A former prosecutor and U.S. Marine Corps veteran said Tuesday that he will challenge Dist. Atty. Todd Spitzer to become Orange County’s top prosecutor next year in a race that is poised to test the climate for justice reform in a county that has historically favored tough-on-crime policies.
Peter Hardin, 42, announced his candidacy at a media briefing outside the Lamoreaux Justice Center and Juvenile Hall in Orange on Tuesday afternoon, surrounded by dozens of supporters holding blue and orange signs bearing the attorney’s name.
With his son by his side, Hardin outlined his catalog of ideas, including ending cash bail, halting the practice of prosecuting children as adults and abolishing the use of the death penalty. These policies, he says, will help bring the county’s justice system into the 21st Century.
“I’m running to enhance public safety, heal and restore our victims and survivors of crime, and restore integrity and professionalism to the Orange County district attorney’s office,” Hardin said. “I know that being a guardian of justice means doing the right thing all the time however difficult it may be. Across America we are facing a national reckoning with an outdated and ineffective criminal justice system. We have turned to prisons and punishment and turned our back on rehabilitation, support and redemption.”
Hardin said the system frequently leads to mass incarceration and siphons taxpayer money away from public schools, after-school programs, mental health services, and drug and alcohol counseling that can help reduce crime.
Hardin served as a judge advocate in the U.S. Marine Corps for more than five years after graduating from the George Washington University Law School. He served in Helmand Province in Afghanistan in 2011 and 2012 as a member of the 1st Reconnaissance Battalion. After leaving the service, he was a deputy in the Orange County district attorney’s office for a year and a prosecutor in the U.S. attorney’s office for two years. He entered private practice in 2017.
Hardin’s challenge comes during a tumultuous time for Spitzer’s office, which has been dogged by a series of scandals in recent months, including allegations of sexual harassment and criticism over the handling of a high-profile Newport Beach sexual assault case.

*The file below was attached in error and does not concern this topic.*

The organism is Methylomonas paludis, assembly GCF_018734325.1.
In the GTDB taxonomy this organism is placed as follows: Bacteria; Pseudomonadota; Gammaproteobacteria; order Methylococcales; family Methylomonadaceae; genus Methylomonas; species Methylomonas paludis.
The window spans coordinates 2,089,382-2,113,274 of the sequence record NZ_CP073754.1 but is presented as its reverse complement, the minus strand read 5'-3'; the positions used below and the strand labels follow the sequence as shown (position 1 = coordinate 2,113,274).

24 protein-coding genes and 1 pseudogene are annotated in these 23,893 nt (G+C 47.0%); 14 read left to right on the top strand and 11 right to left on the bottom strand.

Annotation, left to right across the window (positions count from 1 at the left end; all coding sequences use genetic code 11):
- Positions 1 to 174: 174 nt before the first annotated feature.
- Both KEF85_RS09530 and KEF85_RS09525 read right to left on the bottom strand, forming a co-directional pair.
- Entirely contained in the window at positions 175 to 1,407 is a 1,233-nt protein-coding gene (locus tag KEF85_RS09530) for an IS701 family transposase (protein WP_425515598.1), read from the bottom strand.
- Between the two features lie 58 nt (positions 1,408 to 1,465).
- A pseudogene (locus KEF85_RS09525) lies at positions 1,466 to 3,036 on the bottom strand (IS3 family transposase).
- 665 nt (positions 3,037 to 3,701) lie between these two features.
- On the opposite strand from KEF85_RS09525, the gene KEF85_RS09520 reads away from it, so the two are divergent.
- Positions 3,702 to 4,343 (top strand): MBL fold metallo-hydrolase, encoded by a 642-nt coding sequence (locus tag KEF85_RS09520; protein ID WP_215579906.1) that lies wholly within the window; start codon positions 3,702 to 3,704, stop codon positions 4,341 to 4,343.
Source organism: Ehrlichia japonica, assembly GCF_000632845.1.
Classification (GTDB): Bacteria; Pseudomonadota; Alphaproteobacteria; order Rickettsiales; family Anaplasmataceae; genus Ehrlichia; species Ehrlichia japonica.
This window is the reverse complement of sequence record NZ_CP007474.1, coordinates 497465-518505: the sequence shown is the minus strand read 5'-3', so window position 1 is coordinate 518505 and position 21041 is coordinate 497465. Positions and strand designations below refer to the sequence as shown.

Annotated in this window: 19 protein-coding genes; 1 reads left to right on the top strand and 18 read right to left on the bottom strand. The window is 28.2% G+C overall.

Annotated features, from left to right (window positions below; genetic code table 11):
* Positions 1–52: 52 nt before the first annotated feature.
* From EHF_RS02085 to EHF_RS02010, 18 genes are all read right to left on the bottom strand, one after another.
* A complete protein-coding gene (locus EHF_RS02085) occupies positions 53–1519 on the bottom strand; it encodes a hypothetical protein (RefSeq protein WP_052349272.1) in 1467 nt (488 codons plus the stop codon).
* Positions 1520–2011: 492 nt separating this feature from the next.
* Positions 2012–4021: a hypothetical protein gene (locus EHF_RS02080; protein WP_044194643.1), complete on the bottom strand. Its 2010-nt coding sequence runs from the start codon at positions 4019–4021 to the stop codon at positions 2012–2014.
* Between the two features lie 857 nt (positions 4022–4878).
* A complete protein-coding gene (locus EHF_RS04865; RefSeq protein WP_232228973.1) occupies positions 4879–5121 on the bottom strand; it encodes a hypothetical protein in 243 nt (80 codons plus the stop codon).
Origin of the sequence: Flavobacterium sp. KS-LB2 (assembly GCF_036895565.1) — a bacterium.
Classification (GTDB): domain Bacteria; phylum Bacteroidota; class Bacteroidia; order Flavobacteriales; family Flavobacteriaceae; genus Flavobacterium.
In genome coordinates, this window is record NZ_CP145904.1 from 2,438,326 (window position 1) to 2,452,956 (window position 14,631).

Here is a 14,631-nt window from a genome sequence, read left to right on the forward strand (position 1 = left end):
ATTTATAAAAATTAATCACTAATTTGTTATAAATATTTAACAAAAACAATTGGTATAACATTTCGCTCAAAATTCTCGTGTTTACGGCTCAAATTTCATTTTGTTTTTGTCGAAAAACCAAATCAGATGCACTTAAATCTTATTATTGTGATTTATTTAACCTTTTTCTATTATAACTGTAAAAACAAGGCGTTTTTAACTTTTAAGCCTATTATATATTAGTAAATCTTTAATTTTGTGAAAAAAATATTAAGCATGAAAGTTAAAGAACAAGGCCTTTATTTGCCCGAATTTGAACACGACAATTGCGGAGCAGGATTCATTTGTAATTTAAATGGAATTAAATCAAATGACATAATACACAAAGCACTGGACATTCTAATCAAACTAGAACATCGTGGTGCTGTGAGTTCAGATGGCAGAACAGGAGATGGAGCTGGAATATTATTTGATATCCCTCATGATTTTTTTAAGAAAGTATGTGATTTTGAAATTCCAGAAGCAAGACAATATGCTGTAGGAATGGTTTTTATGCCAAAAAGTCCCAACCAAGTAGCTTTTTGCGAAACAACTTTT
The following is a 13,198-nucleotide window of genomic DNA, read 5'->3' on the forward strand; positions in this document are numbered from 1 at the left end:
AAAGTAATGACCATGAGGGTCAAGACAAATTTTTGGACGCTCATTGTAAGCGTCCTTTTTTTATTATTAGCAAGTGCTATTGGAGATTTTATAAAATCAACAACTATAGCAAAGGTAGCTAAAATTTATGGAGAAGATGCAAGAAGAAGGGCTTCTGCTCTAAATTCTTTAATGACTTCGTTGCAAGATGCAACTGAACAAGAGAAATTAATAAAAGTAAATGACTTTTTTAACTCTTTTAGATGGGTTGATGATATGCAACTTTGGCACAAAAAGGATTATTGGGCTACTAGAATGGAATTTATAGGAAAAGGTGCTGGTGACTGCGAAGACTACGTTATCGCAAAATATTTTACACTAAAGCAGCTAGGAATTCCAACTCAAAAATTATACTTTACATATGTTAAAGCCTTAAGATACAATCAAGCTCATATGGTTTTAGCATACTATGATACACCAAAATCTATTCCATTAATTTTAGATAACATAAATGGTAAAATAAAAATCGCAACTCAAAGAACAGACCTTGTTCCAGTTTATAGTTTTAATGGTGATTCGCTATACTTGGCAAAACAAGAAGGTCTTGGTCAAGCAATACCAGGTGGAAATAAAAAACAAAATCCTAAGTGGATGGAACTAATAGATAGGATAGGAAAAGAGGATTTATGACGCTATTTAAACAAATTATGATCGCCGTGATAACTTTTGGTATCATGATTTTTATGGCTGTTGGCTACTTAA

During the contentious race for district attorney in 2018 against Tony Rackauckas, Spitzer — then a county supervisor — billed himself as a reform candidate. At the time, he was fiercely critical of prosecutors’ use of jailhouse informants to obtain confessions and win convictions, and ran on a platform promising to lead an honest and accountable office.
Hardin has found support from some of Spitzer’s former allies turned vocal critics. Among them is Paul Wilson, whose wife was one of eight people killed by Scott Dekraai at a Seal Beach hair salon in 2011 in the deadliest mass shooting in county history. Though Wilson supported Spitzer in 2018, he told the crowd Tuesday that he has since been disappointed by Spitzer’s failure to clean up the district attorney’s office.
“After years of excruciating pain I thought the county had a savior in Todd Spitzer. He ran a campaign to remove the district attorney with Spitzer speaking every day about the terrible misconduct of our case and the need for accountability and change of culture,” Wilson said. “It was all a con game.”
Spitzer, who stood behind television news cameras as Hardin made his announcement Tuesday, said he attended the briefing to learn about his challenger’s policies, which he compared to the progressive platform of recently elected Los Angeles County Dist. Atty. George Gascón.
“Mr. Harden made it unequivocally clear that he wants to be the next George Gascón for Orange County and I’m telling you, unequivocally, it’s not going to happen,” Spitzer said. “This county will not tolerate it. They will not stand for it.”
Hardin refuted those assertions during his speech, saying that his policies will be tailored to meet the needs of Orange County.
“Todd Spitzer has built his career on tough on crime rhetoric and using fear and intimidation as a tactic,” Hardin said. “I know that he wants to run against George Gascón, but my name is Peter Hardin and we’re in Orange County not in L.A.”
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